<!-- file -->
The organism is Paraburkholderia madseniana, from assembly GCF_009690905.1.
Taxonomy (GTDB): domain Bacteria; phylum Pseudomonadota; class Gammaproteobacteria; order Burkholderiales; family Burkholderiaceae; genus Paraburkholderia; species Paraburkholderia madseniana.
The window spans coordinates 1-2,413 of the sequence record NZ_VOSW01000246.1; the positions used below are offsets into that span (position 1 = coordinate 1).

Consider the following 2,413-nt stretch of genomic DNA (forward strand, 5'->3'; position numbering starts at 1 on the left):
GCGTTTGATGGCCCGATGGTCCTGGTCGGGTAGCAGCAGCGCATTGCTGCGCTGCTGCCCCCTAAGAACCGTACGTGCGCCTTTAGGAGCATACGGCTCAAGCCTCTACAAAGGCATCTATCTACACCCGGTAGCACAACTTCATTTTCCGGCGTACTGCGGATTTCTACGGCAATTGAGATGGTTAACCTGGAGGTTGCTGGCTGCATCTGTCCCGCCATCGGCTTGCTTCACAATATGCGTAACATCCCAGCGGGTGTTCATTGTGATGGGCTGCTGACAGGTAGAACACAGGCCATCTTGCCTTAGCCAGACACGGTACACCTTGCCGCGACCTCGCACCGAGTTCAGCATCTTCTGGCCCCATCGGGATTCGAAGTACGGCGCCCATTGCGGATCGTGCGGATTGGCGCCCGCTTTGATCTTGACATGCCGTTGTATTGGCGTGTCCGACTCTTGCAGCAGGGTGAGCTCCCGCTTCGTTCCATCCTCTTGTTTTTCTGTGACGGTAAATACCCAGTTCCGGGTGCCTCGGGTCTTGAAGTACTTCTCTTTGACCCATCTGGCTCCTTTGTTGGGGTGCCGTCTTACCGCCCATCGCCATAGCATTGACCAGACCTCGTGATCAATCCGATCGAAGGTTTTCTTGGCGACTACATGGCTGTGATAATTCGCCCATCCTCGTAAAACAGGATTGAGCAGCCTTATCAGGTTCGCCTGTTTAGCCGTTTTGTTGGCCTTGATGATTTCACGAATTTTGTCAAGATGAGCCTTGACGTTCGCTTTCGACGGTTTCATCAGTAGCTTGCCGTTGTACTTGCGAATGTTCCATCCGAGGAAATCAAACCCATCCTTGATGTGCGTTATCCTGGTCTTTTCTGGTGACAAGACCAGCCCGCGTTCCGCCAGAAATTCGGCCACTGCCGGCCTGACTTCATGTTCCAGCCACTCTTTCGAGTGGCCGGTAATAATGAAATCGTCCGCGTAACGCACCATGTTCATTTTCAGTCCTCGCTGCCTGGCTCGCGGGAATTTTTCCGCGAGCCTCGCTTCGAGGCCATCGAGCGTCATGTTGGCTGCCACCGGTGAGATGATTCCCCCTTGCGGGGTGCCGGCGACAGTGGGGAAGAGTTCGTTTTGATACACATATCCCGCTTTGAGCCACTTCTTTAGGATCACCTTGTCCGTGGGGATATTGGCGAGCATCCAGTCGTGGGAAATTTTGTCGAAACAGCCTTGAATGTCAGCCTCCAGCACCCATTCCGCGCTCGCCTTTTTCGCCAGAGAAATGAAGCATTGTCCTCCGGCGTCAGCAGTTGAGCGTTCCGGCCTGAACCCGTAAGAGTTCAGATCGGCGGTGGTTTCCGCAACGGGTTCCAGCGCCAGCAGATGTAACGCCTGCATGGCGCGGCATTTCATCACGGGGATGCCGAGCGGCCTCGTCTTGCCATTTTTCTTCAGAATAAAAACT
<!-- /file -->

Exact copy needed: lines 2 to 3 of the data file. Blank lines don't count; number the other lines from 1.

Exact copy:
Taxonomy (GTDB): domain Bacteria; phylum Pseudomonadota; class Gammaproteobacteria; order Burkholderiales; family Burkholderiaceae; genus Paraburkholderia; species Paraburkholderia madseniana.
The window spans coordinates 1-2,413 of the sequence record NZ_VOSW01000246.1; the positions used below are offsets into that span (position 1 = coordinate 1).